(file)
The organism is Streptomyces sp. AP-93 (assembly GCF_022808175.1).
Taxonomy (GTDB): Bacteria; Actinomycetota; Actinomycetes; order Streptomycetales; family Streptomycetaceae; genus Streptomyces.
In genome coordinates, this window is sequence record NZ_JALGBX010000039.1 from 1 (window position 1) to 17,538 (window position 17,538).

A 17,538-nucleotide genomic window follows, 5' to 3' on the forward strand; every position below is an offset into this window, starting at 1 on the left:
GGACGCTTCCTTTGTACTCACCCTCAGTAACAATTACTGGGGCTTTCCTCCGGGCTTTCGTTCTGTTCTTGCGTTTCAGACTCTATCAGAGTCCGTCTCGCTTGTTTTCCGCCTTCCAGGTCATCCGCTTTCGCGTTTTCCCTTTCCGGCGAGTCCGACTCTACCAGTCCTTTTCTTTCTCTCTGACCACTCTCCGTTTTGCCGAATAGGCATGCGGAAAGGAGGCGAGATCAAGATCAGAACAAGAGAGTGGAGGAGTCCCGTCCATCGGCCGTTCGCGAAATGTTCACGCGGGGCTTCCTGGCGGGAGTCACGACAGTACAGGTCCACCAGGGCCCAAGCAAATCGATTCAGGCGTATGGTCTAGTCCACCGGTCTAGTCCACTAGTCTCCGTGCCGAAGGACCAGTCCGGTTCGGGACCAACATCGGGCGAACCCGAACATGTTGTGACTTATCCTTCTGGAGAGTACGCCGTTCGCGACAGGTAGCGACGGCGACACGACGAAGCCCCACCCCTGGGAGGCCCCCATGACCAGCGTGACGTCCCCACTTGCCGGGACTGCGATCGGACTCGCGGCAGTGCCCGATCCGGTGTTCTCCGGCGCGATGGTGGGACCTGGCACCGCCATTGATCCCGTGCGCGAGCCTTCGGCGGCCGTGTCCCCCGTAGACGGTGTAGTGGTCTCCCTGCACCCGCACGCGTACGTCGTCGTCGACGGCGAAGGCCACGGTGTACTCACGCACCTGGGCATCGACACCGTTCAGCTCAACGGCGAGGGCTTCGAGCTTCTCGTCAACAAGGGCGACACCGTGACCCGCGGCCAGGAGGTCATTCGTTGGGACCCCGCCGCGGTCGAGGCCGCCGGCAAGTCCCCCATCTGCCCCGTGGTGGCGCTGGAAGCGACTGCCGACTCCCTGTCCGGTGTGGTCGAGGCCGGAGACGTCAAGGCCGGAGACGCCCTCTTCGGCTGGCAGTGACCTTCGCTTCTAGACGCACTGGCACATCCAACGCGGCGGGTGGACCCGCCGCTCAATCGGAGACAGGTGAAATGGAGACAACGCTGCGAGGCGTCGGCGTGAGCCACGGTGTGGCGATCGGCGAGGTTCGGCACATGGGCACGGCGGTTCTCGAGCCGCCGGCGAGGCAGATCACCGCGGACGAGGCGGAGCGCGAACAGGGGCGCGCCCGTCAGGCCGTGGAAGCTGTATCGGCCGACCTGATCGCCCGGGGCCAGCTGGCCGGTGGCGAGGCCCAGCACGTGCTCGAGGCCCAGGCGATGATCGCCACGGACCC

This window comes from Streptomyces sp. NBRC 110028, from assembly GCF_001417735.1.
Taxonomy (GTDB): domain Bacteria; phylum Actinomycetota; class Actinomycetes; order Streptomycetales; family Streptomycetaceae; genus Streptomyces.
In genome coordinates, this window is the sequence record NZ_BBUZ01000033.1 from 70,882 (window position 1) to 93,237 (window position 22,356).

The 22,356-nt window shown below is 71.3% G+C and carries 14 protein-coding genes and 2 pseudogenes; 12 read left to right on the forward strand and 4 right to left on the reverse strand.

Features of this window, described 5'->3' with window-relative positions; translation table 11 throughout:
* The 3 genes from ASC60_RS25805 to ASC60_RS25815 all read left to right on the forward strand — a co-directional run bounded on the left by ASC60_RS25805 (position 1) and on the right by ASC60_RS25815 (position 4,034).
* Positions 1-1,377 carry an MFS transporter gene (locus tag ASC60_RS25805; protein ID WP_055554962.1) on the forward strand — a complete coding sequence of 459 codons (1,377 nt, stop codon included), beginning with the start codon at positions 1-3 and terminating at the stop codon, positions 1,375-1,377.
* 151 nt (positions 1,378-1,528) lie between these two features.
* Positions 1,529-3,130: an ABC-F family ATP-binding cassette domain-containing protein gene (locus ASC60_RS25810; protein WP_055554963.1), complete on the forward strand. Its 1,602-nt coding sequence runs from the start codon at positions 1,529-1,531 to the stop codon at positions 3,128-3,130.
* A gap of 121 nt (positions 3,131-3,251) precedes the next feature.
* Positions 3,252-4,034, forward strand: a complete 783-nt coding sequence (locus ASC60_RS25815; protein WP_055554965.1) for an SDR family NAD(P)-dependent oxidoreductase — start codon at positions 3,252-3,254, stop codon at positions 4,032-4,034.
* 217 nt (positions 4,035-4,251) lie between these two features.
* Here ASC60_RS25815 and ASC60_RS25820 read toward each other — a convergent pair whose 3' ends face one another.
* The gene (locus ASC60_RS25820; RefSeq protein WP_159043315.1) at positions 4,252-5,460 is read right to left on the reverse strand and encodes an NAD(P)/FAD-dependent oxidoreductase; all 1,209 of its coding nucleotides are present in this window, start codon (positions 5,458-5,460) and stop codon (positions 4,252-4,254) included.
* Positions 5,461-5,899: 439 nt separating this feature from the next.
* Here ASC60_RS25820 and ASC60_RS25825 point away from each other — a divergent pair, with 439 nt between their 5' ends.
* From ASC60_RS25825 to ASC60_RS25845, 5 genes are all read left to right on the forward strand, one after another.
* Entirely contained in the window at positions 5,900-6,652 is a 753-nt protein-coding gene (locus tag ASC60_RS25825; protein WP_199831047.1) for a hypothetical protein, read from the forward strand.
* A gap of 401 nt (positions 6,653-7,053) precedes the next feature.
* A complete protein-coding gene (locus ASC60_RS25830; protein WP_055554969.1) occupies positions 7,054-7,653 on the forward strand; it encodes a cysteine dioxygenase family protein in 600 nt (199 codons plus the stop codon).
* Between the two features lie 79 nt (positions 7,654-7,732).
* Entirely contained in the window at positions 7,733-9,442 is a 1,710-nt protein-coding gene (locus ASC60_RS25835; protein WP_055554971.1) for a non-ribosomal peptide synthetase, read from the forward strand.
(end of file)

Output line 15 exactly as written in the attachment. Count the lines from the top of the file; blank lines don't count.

* A gap of 121 nt (positions 3,131-3,251) precedes the next feature.